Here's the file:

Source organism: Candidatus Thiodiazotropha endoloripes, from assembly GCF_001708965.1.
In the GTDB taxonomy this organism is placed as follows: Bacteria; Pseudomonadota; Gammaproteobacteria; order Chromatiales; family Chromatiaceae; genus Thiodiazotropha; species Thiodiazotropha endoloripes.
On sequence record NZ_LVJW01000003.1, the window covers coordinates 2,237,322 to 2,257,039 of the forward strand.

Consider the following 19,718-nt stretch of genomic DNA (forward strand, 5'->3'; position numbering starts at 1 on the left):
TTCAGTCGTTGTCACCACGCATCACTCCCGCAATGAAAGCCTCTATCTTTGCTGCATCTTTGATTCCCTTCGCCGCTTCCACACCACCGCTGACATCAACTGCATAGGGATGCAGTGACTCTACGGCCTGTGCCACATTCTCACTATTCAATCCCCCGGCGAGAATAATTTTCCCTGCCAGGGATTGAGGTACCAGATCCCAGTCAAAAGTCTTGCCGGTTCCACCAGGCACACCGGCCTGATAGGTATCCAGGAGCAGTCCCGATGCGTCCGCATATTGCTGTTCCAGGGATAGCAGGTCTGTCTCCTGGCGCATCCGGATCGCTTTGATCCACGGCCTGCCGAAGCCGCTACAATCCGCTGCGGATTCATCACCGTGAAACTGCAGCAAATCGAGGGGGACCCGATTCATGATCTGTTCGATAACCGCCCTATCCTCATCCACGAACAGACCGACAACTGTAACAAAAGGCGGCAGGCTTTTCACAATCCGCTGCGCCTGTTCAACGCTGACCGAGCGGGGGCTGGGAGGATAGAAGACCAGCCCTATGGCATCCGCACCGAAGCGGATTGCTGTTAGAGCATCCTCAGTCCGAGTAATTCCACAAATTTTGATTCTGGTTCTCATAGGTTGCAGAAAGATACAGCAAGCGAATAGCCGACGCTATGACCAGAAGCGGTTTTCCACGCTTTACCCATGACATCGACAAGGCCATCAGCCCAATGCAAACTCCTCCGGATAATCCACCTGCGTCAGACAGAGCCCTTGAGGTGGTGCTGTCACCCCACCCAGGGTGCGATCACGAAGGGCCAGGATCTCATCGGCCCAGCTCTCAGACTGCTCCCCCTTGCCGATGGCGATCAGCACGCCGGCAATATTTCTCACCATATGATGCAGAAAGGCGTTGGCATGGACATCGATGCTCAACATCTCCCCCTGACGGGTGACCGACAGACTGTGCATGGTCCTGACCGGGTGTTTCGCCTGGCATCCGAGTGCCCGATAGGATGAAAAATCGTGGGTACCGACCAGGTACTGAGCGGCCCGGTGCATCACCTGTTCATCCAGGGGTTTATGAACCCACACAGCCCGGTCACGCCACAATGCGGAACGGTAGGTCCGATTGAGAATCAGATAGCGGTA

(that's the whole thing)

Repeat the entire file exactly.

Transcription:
Source organism: Candidatus Thiodiazotropha endoloripes, from assembly GCF_001708965.1.
In the GTDB taxonomy this organism is placed as follows: Bacteria; Pseudomonadota; Gammaproteobacteria; order Chromatiales; family Chromatiaceae; genus Thiodiazotropha; species Thiodiazotropha endoloripes.
On sequence record NZ_LVJW01000003.1, the window covers coordinates 2,237,322 to 2,257,039 of the forward strand.

Consider the following 19,718-nt stretch of genomic DNA (forward strand, 5'->3'; position numbering starts at 1 on the left):
TTCAGTCGTTGTCACCACGCATCACTCCCGCAATGAAAGCCTCTATCTTTGCTGCATCTTTGATTCCCTTCGCCGCTTCCACACCACCGCTGACATCAACTGCATAGGGATGCAGTGACTCTACGGCCTGTGCCACATTCTCACTATTCAATCCCCCGGCGAGAATAATTTTCCCTGCCAGGGATTGAGGTACCAGATCCCAGTCAAAAGTCTTGCCGGTTCCACCAGGCACACCGGCCTGATAGGTATCCAGGAGCAGTCCCGATGCGTCCGCATATTGCTGTTCCAGGGATAGCAGGTCTGTCTCCTGGCGCATCCGGATCGCTTTGATCCACGGCCTGCCGAAGCCGCTACAATCCGCTGCGGATTCATCACCGTGAAACTGCAGCAAATCGAGGGGGACCCGATTCATGATCTGTTCGATAACCGCCCTATCCTCATCCACGAACAGACCGACAACTGTAACAAAAGGCGGCAGGCTTTTCACAATCCGCTGCGCCTGTTCAACGCTGACCGAGCGGGGGCTGGGAGGATAGAAGACCAGCCCTATGGCATCCGCACCGAAGCGGATTGCTGTTAGAGCATCCTCAGTCCGAGTAATTCCACAAATTTTGATTCTGGTTCTCATAGGTTGCAGAAAGATACAGCAAGCGAATAGCCGACGCTATGACCAGAAGCGGTTTTCCACGCTTTACCCATGACATCGACAAGGCCATCAGCCCAATGCAAACTCCTCCGGATAATCCACCTGCGTCAGACAGAGCCCTTGAGGTGGTGCTGTCACCCCACCCAGGGTGCGATCACGAAGGGCCAGGATCTCATCGGCCCAGCTCTCAGACTGCTCCCCCTTGCCGATGGCGATCAGCACGCCGGCAATATTTCTCACCATATGATGCAGAAAGGCGTTGGCATGGACATCGATGCTCAACATCTCCCCCTGACGGGTGACCGACAGACTGTGCATGGTCCTGACCGGGTGTTTCGCCTGGCATCCGAGTGCCCGATAGGATGAAAAATCGTGGGTACCGACCAGGTACTGAGCGGCCCGGTGCATCACCTGTTCATCCAGGGGTTTATGAACCCACACAGCCCGGTCACGCCACAATGCGGAACGGTAGGTCCGATTGAGAATCAGATAGCGGTA